Category Archives: Air Force

Disaster

Posted August 8th, 2007 by lex

 

I’ve been around long enough to understand that you take what you read in major media with at least a grain of salt, especially if it concerns the military, and most especially if a defense lawyer is a source for the story. But if this tale is even 10% true, you have to wonder who’s driving the bus over in bus driver land.

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Operation Neptune

By lex, on June 6th, 2009

Sixty-five years after the fact, I still wonder how they did it.

156,000 US and allied forces crossed the English channel to face 380,000 battle hardened, well-entrenched Axis soldiers that had industriously used two years of relative calm to build reinforced concrete bunkers and overlapping fields of fire. By the end of the day, over 6,000 US servicemen would fall, nearly 1500 of whom would never rise again. And there would be much more hard fighting left to come before the landing force would breakout from the  Normandy beachhead.

Operation Neptune

The Armorer has much more, including this letter from a grateful French liaison officer serving alongside the 82nd in Afghanistan. The French government has not forgotten either – John “Harry” Kellers returns to France to be recognized as a Chevalier in the Légion d’honneur. His first trip there was as an 18-year old sailor serving a gun on an amphibious landing craft.

Naval forces * played their role both on the on the beaches as well as offshore, according to German Field Marshall Gerd von Rundstedt:**

The enemy had deployed very strong Naval forces off the shores of the bridgehead. These can be used as quickly mobile, constantly available artillery, at points where they are necessary as defence against our attacks or as support for enemy attacks. During the day their fire is skillfully directed by . . . plane observers, and by advanced ground fire spotters. Because of the high rapid-fire capacity of Naval guns they play an important part in the battle within their range. The movement of tanks by day, in open country, within the range of these naval guns is hardly possible.

The liberation of France started when each, individual man on those landing craft as the ramp came down – each paratroop in his transport when the light turned green – made the individual decision to step off with the only life he had and face the fire.

How did they do it?

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Filed under Air Force, Army, Best of Neptunus Lex, by lex, Carroll "Lex" LeFon, Carroll LeFon, History, Lex, Navy, Neptunus Lex

Boom Operator

By lex, on May 17th, 2009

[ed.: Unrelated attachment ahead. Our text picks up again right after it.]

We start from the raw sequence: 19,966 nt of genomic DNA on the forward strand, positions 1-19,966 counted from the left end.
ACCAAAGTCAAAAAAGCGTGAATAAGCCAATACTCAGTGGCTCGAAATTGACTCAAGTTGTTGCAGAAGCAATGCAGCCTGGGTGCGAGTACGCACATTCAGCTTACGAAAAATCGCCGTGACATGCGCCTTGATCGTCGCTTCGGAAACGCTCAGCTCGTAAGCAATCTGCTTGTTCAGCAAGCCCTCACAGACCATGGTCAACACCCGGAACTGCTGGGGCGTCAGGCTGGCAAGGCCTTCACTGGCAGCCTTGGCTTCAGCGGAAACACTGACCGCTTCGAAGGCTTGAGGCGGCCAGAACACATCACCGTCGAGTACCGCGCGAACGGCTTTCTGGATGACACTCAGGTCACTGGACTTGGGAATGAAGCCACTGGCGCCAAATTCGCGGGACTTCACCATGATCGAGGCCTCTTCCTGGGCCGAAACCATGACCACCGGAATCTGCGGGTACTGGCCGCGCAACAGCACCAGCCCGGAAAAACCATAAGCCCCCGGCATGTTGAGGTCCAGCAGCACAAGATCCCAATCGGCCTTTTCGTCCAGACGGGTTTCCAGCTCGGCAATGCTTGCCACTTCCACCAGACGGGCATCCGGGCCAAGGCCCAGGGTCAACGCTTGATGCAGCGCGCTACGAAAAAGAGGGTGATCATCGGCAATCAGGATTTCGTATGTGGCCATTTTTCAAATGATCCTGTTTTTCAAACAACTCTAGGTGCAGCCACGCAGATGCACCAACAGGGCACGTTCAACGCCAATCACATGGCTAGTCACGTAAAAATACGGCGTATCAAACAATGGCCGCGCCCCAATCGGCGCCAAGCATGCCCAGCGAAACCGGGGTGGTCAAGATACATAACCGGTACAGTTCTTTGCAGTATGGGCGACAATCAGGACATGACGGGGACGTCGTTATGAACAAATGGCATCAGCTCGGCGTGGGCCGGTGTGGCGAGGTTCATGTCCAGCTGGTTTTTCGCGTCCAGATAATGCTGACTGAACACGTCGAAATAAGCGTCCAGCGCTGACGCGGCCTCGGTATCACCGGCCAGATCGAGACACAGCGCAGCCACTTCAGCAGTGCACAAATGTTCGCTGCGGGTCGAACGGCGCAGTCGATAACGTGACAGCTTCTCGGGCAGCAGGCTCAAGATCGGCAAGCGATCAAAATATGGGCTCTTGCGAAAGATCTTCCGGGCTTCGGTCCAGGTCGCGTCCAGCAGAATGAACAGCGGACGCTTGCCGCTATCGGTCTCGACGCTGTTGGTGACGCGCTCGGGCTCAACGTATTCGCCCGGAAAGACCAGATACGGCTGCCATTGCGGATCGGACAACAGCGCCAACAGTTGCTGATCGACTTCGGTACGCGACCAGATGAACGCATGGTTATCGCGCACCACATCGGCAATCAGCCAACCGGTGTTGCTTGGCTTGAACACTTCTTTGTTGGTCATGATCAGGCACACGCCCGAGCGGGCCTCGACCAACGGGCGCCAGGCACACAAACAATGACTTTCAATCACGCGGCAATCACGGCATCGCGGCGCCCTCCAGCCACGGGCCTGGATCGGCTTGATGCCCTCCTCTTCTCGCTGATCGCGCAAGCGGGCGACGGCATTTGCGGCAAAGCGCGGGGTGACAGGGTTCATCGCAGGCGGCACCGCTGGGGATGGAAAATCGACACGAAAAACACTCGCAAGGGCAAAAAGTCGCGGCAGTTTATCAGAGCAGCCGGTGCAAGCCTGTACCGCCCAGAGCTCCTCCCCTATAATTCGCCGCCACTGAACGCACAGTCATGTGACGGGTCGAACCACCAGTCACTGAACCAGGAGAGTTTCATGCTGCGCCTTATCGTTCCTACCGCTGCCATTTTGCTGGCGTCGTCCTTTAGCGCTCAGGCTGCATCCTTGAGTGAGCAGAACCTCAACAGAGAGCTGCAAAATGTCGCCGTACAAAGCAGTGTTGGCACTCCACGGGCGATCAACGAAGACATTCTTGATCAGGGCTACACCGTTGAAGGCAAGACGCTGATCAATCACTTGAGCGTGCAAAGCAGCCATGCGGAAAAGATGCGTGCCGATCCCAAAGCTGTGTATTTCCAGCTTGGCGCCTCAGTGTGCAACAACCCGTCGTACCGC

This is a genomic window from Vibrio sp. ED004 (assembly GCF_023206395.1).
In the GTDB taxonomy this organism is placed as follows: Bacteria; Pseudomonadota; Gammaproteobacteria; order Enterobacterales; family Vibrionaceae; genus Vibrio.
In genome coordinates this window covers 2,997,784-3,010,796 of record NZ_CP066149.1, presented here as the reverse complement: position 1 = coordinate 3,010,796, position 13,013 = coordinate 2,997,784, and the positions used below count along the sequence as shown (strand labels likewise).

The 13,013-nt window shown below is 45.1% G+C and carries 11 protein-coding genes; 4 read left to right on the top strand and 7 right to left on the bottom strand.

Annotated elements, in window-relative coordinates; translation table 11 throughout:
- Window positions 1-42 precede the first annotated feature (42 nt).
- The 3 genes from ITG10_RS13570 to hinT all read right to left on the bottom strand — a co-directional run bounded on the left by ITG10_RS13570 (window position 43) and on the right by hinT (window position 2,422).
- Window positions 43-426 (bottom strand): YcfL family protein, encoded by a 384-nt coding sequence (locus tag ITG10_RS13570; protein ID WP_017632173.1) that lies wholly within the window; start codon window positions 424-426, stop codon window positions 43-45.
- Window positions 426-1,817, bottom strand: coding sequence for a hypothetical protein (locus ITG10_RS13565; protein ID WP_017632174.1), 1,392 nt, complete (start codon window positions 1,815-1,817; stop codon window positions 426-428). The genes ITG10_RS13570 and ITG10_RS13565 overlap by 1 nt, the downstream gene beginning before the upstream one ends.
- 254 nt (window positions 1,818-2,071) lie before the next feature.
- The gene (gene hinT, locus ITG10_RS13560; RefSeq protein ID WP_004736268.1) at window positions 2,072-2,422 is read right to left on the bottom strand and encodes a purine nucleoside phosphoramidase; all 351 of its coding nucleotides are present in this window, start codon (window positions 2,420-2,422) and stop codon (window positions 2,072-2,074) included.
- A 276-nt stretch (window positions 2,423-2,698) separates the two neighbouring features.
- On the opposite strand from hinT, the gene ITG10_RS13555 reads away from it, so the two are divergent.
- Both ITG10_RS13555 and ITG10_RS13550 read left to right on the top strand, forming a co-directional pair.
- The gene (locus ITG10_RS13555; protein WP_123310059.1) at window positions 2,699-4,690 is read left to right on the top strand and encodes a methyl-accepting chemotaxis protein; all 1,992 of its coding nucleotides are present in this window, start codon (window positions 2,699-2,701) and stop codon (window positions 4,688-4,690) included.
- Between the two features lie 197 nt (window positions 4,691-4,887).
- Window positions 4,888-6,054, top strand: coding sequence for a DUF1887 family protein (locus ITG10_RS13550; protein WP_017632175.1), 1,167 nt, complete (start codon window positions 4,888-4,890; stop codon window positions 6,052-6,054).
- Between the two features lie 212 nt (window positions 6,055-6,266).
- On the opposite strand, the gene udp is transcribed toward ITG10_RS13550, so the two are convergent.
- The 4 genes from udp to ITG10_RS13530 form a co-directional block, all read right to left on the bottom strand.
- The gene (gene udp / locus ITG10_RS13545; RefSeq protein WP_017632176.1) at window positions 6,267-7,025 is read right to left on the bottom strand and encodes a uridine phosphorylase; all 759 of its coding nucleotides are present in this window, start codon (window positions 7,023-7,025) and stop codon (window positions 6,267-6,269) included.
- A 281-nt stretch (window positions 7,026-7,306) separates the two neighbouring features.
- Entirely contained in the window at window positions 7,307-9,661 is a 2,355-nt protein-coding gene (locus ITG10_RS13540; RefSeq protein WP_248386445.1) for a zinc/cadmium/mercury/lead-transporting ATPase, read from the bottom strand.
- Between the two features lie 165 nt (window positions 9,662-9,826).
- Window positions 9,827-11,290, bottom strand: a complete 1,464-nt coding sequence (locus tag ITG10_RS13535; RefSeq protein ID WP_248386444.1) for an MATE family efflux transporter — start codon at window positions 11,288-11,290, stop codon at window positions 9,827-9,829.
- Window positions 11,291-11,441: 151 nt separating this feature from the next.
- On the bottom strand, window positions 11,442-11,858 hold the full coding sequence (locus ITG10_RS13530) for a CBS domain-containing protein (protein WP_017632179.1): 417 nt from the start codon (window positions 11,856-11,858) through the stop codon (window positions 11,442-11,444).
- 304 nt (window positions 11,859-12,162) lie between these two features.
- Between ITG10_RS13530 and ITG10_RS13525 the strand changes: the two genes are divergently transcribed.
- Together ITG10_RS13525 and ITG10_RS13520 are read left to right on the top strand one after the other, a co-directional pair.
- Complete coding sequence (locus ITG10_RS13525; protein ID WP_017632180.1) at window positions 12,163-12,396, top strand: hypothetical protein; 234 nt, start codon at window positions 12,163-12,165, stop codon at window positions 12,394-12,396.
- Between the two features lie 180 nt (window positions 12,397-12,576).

The right guy for the moment:

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Fighting the last war

By lex, on August 31st, 2007

The 60′s era USAF “fighter mafia” is apparently in a lather over the F-22, and being enabled in their anger by the kinds of people who tend to think that any new military acquisition program is inherently wasteful *:

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Beale AFB Airshow 2018

Over the years, I have had some great times up at Beale, usually by invitation of our car club. One of our members was in years past a squadron commander of the then-mighty SR-71. Started out in WW2 flying P-38s.

Then we got an invitation to see the inside story – that which wasn’t classified – of their U2s. What a fascinating day that was.

And lately they are flying the UAV Global Hawk – we went up to see that. What a day that was.

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A bit of good news

Seems the F-35 has flown over Iran – undetected. Amid news that the Air Force could not maintain their projected fleet because of projected maintenance costs – and would have to cut back by a third.

 

And being 7 years behind schedule with a seemingly runaway budget.

 

It is either going to become a weapons system that will lead the industry, or a boondoggle.

Let’s hope they can rein in those problems.

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Filed under Air Force, Airplanes, Flying, Naval Aviation, Plane Pr0n

Banner Tow

By lex, on January 12th, 2011

When I was a lad, my first hack at aerial gunnery was in the mighty T-2C Buckeye, a high performance radial interceptor.  It didn’t have an actual gun, of course, but the jet did have a pseudo high tech laser optical gunsight to score “hits” on a banner towed a couple thousand feet behind an instructor in his own T-2C. Which didn’t work, of course.

I wondered at the time how much we paid for that gunsight.

Gunnery in the T-2C was executed in what was known as a “straight line” pattern. The tractor pilot flew a constant heading for 50 miles or so at 200knots. Gunners started from a “perch” couple thousand feet above and to the right of the tractor aircraft also at 200kts, same heading. From there you rolled in a left overbank until nose on to the banner.

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